<img height="1" width="1" style="display:none" src="https://www.facebook.com/tr?id=1758373551078632&amp;ev=PageView&amp;noscript=1">

Samuel

Our devotion for the commemoration of Samuel today comes from The Word Becoming Flesh.

Devotional Reading

Samuel has always been a difficult figure to classify, but that probably answers to his position on the threshold of one of the major transitions in Israel’s political and theological history, namely from theocracy to monarchy. In many ways he is the last and greatest of the “judges,” and even his venal sons, Joel and Abijah (8:2), are so described.

Presumably he was also a priest, because he was Eli’s successor, and his conflict with Saul (1 Sam. 13:13) implies that he alone had the right to sacrifice. Conversely, Saul’s behavior may presage much later interference in cultic affairs by the monarchy.

In many respects, he must also be understood as the first of the great prophets (cf. Acts 13:20), and from here on we meet many of them also in the historical books. Chap. 9 indicates that he has the clairvoyant powers of a “seer,” yet his “prophecy” towers head and shoulders above the ecstatics among whom Saul fell. As the great prophets of later times spearheaded a “back to Moses” reformation after the devastations of Baalism, so Samuel can be understood as leading Israel’s first great religious revival after her “first love” had failed in the period of the Judges (cf. esp. chap. 7). His famous “Behold, to obey is better than sacrifice” oracle against Saul in chap. 15 is in many respects almost the quintessence of the prophetic message.

Thus, Samuel is a veritable “second Moses,” representing virtually all offices in Israel as no one had since Moses. It is no accident that Jer. 15:1 views Moses and Samuel together as great mediators and intercessors for Israel. In this, as in other respects, Samuel anticipates both Elijah and Christ. Typologically, not as much is usually made of Samuel as many other figures, but there appears to be no good reason for that neglect.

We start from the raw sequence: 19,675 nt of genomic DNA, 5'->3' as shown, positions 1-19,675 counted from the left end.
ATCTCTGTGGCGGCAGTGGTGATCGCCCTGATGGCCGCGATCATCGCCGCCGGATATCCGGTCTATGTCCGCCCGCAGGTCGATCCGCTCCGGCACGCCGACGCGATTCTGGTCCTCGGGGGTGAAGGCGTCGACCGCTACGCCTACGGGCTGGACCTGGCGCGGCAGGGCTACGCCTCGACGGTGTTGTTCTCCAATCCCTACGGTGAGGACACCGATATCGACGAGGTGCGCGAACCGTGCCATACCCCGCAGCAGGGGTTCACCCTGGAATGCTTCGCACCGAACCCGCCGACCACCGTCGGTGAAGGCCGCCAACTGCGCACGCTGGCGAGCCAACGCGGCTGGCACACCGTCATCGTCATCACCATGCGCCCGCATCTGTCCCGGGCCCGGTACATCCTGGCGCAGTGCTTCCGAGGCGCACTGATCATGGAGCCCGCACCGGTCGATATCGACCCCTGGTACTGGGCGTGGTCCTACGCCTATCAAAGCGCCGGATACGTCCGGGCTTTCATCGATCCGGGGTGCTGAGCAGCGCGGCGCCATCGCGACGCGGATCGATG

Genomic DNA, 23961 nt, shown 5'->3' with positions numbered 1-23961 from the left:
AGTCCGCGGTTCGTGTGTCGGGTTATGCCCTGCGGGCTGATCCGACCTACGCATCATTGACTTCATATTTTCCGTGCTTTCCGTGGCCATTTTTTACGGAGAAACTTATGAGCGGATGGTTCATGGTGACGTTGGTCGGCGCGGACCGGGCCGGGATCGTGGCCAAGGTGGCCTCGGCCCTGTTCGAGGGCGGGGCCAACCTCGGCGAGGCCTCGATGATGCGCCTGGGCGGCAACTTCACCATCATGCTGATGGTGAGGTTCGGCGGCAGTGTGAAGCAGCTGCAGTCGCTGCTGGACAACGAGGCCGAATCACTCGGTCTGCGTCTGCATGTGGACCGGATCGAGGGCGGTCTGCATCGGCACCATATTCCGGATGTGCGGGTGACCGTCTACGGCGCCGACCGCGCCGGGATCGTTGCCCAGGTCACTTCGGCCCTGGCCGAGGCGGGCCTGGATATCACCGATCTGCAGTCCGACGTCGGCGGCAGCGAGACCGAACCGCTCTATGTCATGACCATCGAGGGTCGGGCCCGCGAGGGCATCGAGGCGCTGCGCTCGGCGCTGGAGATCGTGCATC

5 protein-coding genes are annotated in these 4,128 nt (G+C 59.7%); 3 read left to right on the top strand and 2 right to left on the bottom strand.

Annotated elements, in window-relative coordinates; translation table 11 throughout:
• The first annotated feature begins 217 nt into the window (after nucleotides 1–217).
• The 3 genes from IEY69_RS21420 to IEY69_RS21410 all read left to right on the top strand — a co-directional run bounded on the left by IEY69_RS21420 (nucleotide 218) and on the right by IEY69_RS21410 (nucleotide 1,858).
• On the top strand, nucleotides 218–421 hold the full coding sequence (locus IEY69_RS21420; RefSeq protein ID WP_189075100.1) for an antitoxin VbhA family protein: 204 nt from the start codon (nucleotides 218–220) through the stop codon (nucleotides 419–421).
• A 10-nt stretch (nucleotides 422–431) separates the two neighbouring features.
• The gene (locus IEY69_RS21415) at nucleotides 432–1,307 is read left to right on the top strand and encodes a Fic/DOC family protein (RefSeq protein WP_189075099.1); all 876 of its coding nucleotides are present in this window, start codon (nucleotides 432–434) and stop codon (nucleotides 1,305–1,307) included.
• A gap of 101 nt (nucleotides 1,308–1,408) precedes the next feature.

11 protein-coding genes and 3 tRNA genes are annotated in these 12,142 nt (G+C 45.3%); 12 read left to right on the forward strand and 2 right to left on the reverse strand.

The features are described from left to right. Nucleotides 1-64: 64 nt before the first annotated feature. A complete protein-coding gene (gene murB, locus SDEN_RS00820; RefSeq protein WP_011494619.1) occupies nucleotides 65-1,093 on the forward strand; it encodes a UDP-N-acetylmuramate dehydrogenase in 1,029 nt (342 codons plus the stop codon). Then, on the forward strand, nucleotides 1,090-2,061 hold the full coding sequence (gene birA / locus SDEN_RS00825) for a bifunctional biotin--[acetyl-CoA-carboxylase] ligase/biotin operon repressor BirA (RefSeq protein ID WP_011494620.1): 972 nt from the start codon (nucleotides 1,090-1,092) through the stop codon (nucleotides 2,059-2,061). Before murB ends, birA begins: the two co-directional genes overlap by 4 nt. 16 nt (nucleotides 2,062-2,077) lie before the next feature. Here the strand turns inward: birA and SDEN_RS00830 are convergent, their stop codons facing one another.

In many respects, Moses had functioned as a “king,” and likewise with Samuel, also in his apparent capacity as a “judge.” (Note the reaction of the Bethlehemites at his coming in 16:4.) No doubt, that accounts partly for his coolness toward the idea of kingship in the more formal sense. But it will not do to attribute it all to personal insecurity or pique! . . .

Finally, it should be stressed, as Samuel clearly illustrates, that “prophecy,” humanly speaking, arises in Israel largely as a counterpoise to kingship. One of prophecy’s major and standing tasks is to call the throne to account, especially to remind it that the absolutist, mythological, and “divine right” models of paganism are inappropriate for the covenant society of Israel. And when kings fade after the Exile, prophets soon disappear from the scene too.

Devotional reading is from The Word Becoming Flesh, pages 125–27 © 1979 Concordia Publishing House. All rights reserved.

Prayer (1 Samuel 2:1–2)

My heart exults in the Lord;
    my horn is exalted in the Lord.
My mouth derides my enemies,
    because I rejoice in your salvation.

There is none holy like the Lord:
    for there is none besides you;
    there is no rock like our God.

Scripture quotations are from the ESV® Bible (The Holy Bible, English Standard Version®), copyright © 2001 by Crossway, a publishing ministry of Good News Publishers. Used by permission. All rights reserved.

 

Written by

Anna Johnson

Deaconess Anna Johnson is a marketing manager at Concordia Publishing House. After graduating from the deaconess program at Concordia University Chicago, she continued her studies at the University of Colorado—Denver in education and human development. She has worked as a church youth director and served a variety of other nonprofit organizations, such as the Lutheran Mission Society of Maryland. Anna loves playing video games and drinking a hot cup of tea almost as much as she loves her cat and her husband.

Featured

1Thessalonians

Books of the Bible—Study Questions: 1 Thessalonians

The Book of 1 Thessalonians calls believers to live in the Gospel and fulfill their calling in the joy of the Holy Spirit. Paul reminds the...

high-school

Adjusting to School as a Lutheran College Student

College is tough. With tough classes, trying to make new friends and getting involved, it can be a lot. Then trying to find a new church...

Hymnals_open-1

Hymns as Poems: What Do They Mean without Music?

Although I think that the music is essential to the hymn in the end, taking the text out of the music can give us a clearer understanding...

Latest

propers-green

Pentecost 8 Devotion on Ecclesiastes 1:2

Today is the Eighth Sunday after Pentecost. The Old Testament reading for the day comes from the first two chapters of Ecclesiastes.

feasts-festivals-commemorations-green

Devotion for the Commemoration of Joanna, Mary, and Salome

Today the Church commemorates Joanna, Mary, and Salome, Myrrhbearers. On Easter, these women went to Jesus' tomb with spices to adorn and...

3 arch books-1-1

Celebrating 150: Arch Books

Remember the books with the Arch in the corner? Those little books have made a huge impact on millions of children's lives worldwide.